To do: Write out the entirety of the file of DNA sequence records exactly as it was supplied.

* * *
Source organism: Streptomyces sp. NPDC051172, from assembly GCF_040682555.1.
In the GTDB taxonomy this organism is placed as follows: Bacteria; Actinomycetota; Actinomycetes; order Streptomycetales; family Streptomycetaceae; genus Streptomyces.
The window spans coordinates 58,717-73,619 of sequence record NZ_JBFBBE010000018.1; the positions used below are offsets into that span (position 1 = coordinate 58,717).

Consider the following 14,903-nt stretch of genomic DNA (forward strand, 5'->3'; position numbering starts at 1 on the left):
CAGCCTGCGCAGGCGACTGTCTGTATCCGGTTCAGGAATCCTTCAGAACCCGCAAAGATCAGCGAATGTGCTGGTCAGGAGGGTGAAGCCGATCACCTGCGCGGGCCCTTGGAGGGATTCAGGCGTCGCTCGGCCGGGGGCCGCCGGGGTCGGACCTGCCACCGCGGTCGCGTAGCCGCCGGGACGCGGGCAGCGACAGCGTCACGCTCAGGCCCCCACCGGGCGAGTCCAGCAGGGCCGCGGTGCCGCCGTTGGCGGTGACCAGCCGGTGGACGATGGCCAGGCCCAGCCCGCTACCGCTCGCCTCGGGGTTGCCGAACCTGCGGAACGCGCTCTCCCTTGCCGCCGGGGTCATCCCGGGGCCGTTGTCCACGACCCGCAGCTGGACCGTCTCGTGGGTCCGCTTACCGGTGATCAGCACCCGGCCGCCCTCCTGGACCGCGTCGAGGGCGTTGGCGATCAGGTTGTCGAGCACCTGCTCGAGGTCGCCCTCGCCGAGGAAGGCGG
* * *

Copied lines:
Source organism: Streptomyces sp. NPDC051172, from assembly GCF_040682555.1.
In the GTDB taxonomy this organism is placed as follows: Bacteria; Actinomycetota; Actinomycetes; order Streptomycetales; family Streptomycetaceae; genus Streptomyces.
The window spans coordinates 58,717-73,619 of sequence record NZ_JBFBBE010000018.1; the positions used below are offsets into that span (position 1 = coordinate 58,717).

Consider the following 14,903-nt stretch of genomic DNA (forward strand, 5'->3'; position numbering starts at 1 on the left):
CAGCCTGCGCAGGCGACTGTCTGTATCCGGTTCAGGAATCCTTCAGAACCCGCAAAGATCAGCGAATGTGCTGGTCAGGAGGGTGAAGCCGATCACCTGCGCGGGCCCTTGGAGGGATTCAGGCGTCGCTCGGCCGGGGGCCGCCGGGGTCGGACCTGCCACCGCGGTCGCGTAGCCGCCGGGACGCGGGCAGCGACAGCGTCACGCTCAGGCCCCCACCGGGCGAGTCCAGCAGGGCCGCGGTGCCGCCGTTGGCGGTGACCAGCCGGTGGACGATGGCCAGGCCCAGCCCGCTACCGCTCGCCTCGGGGTTGCCGAACCTGCGGAACGCGCTCTCCCTTGCCGCCGGGGTCATCCCGGGGCCGTTGTCCACGACCCGCAGCTGGACCGTCTCGTGGGTCCGCTTACCGGTGATCAGCACCCGGCCGCCCTCCTGGACCGCGTCGAGGGCGTTGGCGATCAGGTTGTCGAGCACCTGCTCGAGGTCGCCCTCGCCGAGGAAGGCGG